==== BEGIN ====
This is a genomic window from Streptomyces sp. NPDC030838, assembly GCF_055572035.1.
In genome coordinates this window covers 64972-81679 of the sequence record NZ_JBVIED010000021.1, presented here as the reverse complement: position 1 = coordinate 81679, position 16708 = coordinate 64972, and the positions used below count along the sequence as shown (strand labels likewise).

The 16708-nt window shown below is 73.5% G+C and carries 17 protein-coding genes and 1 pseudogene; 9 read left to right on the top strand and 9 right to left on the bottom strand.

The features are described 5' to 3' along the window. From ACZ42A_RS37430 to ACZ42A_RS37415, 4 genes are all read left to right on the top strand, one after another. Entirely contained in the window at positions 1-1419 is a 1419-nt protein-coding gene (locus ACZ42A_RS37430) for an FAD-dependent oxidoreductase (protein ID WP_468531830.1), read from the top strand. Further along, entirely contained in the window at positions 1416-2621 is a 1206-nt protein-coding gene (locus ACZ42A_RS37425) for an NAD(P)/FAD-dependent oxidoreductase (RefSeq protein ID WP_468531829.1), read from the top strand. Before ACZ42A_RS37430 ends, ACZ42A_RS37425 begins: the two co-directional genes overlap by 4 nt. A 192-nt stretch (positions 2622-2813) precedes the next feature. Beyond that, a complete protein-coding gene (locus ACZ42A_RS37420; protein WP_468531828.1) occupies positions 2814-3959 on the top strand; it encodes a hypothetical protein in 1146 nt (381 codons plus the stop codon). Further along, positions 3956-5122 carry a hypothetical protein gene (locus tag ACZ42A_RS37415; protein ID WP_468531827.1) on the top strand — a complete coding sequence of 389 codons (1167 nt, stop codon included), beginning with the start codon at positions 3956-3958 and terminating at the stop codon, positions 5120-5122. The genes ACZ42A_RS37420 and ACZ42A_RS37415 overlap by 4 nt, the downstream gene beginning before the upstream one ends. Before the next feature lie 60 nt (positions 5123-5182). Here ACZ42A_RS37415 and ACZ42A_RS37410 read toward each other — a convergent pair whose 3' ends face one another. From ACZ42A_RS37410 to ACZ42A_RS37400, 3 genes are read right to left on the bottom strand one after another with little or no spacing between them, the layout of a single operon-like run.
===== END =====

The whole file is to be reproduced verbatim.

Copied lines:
This is a genomic window from Streptomyces sp. NPDC030838, assembly GCF_055572035.1.
In genome coordinates this window covers 64972-81679 of the sequence record NZ_JBVIED010000021.1, presented here as the reverse complement: position 1 = coordinate 81679, position 16708 = coordinate 64972, and the positions used below count along the sequence as shown (strand labels likewise).

The 16708-nt window shown below is 73.5% G+C and carries 17 protein-coding genes and 1 pseudogene; 9 read left to right on the top strand and 9 right to left on the bottom strand.

The features are described 5' to 3' along the window. From ACZ42A_RS37430 to ACZ42A_RS37415, 4 genes are all read left to right on the top strand, one after another. Entirely contained in the window at positions 1-1419 is a 1419-nt protein-coding gene (locus ACZ42A_RS37430) for an FAD-dependent oxidoreductase (protein ID WP_468531830.1), read from the top strand. Further along, entirely contained in the window at positions 1416-2621 is a 1206-nt protein-coding gene (locus ACZ42A_RS37425) for an NAD(P)/FAD-dependent oxidoreductase (RefSeq protein ID WP_468531829.1), read from the top strand. Before ACZ42A_RS37430 ends, ACZ42A_RS37425 begins: the two co-directional genes overlap by 4 nt. A 192-nt stretch (positions 2622-2813) precedes the next feature. Beyond that, a complete protein-coding gene (locus ACZ42A_RS37420; protein WP_468531828.1) occupies positions 2814-3959 on the top strand; it encodes a hypothetical protein in 1146 nt (381 codons plus the stop codon). Further along, positions 3956-5122 carry a hypothetical protein gene (locus tag ACZ42A_RS37415; protein ID WP_468531827.1) on the top strand — a complete coding sequence of 389 codons (1167 nt, stop codon included), beginning with the start codon at positions 3956-3958 and terminating at the stop codon, positions 5120-5122. The genes ACZ42A_RS37420 and ACZ42A_RS37415 overlap by 4 nt, the downstream gene beginning before the upstream one ends. Before the next feature lie 60 nt (positions 5123-5182). Here ACZ42A_RS37415 and ACZ42A_RS37410 read toward each other — a convergent pair whose 3' ends face one another. From ACZ42A_RS37410 to ACZ42A_RS37400, 3 genes are read right to left on the bottom strand one after another with little or no spacing between them, the layout of a single operon-like run.